Tarquinia Molza (1542-1617) Italian virtuosa singer who was a notable courtier, celebrated musician and acclaimed intellectual of her time. In addition to performing, she was probably an instructor and advisor to the concerto delle donne of the court of Ferrara where she was a lady-in-waiting to the Duchess,  In 1589 she was dismissed because of a relationship, of which she always maintained was just a close friendship, with the Flemish composer and Mantuan maestro di cappella ..
She was exceptionally well-educated for a woman. Her father took care that she followed the same education as her brothers. She was taught language, science, composition, belles-lettres, rhetoric, mathematics, poetry, logic, philosophy, Greek, Latin, Hebrew, Tuscan, vocal and instrumental music and theology. She wrote prose and poems in Latin and madrigal lyrics in Tuscan. She translated from Latin and Greek.
 Marie Caruso. “Molsa, Tarquinia,” Mary Hays, Female Biography; or, Memoirs of Illustrious and Celebrated Women, of All Ages and Countries (1803). Chawton House Library Series: Women’s Memoirs, ed. Gina Luria Walker, Memoirs of Women Writers Part II (Pickering & Chatto: London, 2013), vol. 9, 501-06, editorial notes, 589-90, on 590.
 Caruso. “Molsa, Tarquinia,” vol. 9, 501-06, editorial notes, 589-90, on 589.
 Mary Hays, “Tarquinia Molsa,” Female Biography; or, Memoirs of Illustrious and Celebrated Women of all Ages and Countries (6 volumes) (London: R. Phillips, 1803), vol. 5, 499-504, on 500.
 Hays, Female Biography, vol. 5, 499-504, on 503.
Bayle, P. The dictionary historical and critical of Mr. Peter Bayle…London : Printed for J.J. and P. Knapton [etc.], 1734-1738.
Biographium faemineum. The female worthies; or, Memoirs of the most illustrious ladies, of all ages and nations, who have been eminently distinguished for their magnanimity, learning, genius, virtue, piety, and other excellent endowments … Containing (exclusive of foreigners) the lives of above fourscore British ladies … Collected from history, and the most approved biographers, and brought down to the present time … Imprint London, Printed for S. Crowder, and J. Payne [etc.] 1766.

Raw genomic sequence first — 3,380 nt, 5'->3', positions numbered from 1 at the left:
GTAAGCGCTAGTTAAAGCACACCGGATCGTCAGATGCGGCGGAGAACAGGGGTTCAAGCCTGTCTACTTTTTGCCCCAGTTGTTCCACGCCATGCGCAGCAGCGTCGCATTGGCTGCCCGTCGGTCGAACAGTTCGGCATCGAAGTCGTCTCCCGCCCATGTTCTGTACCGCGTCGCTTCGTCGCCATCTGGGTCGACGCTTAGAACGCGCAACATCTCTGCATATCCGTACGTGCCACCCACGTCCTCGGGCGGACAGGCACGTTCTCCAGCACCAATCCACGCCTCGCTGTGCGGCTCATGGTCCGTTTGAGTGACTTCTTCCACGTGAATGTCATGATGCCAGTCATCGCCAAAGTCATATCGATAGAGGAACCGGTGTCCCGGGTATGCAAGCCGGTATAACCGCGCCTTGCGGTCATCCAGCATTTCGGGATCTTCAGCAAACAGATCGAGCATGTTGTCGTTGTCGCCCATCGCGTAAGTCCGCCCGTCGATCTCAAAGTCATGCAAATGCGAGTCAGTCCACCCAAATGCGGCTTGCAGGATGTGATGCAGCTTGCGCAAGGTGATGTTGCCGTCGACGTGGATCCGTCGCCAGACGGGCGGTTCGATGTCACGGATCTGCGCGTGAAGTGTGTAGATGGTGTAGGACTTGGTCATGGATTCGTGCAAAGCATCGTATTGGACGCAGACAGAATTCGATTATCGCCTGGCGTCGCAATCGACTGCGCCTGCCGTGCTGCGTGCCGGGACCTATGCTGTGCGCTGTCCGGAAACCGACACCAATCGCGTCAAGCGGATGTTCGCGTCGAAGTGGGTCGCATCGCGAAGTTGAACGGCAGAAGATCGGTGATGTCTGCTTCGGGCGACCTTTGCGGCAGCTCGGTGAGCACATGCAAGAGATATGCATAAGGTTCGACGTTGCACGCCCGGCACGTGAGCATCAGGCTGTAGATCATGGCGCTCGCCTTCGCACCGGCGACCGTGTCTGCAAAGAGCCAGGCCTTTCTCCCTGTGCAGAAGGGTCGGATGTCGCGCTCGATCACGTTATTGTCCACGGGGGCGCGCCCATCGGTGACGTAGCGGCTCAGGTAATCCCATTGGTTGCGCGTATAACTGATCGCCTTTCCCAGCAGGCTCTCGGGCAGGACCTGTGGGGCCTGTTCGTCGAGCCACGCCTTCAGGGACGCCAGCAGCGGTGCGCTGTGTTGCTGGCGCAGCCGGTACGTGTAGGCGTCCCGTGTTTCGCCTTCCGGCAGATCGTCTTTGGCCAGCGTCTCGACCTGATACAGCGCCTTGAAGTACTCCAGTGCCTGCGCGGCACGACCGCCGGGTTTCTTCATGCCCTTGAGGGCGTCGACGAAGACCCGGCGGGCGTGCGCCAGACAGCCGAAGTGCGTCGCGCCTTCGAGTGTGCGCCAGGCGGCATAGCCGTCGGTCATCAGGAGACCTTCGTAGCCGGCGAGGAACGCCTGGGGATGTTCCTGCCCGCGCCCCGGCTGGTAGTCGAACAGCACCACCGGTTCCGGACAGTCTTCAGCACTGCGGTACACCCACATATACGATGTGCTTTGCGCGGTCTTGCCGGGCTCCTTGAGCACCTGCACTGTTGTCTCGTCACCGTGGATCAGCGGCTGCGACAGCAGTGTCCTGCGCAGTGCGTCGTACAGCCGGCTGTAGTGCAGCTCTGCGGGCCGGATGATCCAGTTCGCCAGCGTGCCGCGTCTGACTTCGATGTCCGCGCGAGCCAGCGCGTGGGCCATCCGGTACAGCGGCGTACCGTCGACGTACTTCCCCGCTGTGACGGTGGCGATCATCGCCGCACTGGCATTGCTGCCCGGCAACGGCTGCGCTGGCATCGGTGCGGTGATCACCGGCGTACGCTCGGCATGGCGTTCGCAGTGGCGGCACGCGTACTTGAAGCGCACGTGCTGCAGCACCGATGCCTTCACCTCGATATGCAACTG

Caruso, Marie. “Molsa, Tarquinia.” Mary Hays, Female Biography; or, Memoirs of Illustrious and Celebrated Women, of All Ages and Countries (1803). Chawton House Library Series: Women’s Memoirs, ed. Gina Luria Walker, Memoirs of Women Writers Part II. Pickering & Chatto: London, 2013, vol. 9, 501-06, editorial notes, 589-90.
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Hays, Mary. “Tarquinia Molsa.” Female Biography; or, Memoirs of Illustrious and Celebrated Women of all Ages and Countries (6 volumes). London: R. Phillips, 1803, vol. 5, 499-504.
Newcombe, A. The Madrigal at Ferrara 1579-1597, vol. 1. Princeton, NJ: Princeton University Press, 1980.
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Ribera, P. Le Glorie immortali de’ Trionfi, & Heroiche imprese d’ottocento quaranta cinque Donne illustri antiche, e modern, dotate di conditioni e scienze segnalate: Cosi in sacra Scritura, Theologia, Profetta, Filosofia, Retorica, Grammatica, Medicina, Astrologia, Leggi Civii, Pitura, Musica, Armi, & in altre virtu principali. Venezia, 1609.
Riley, J. Tarquinia Molza (1542-1617): ‘A Case Study of Women, Music, and Society in the Renaissance’, in The Musical Woman, edited by J. Zaimont, C. Overhauser, and J. Gottlieb, 470-493. New York: Greenwood Press, 1988.
Elizabeth A. Sackler Center for Feminist Art: The Dinner Party: Heritage Floor: Tarquinia Molza
Penelope Whitworth. “Tarquinia Molza.” Project Continua (January 31, 2014): Ver. 1, [date accessed], http://www.projectcontinua.org/tarquinia-molza/
Tags: Age of Discovery, Baroque, Educators, End of Renaissance, Europe, Musicians, Natural Philosophers, Poets, Reformation, Translators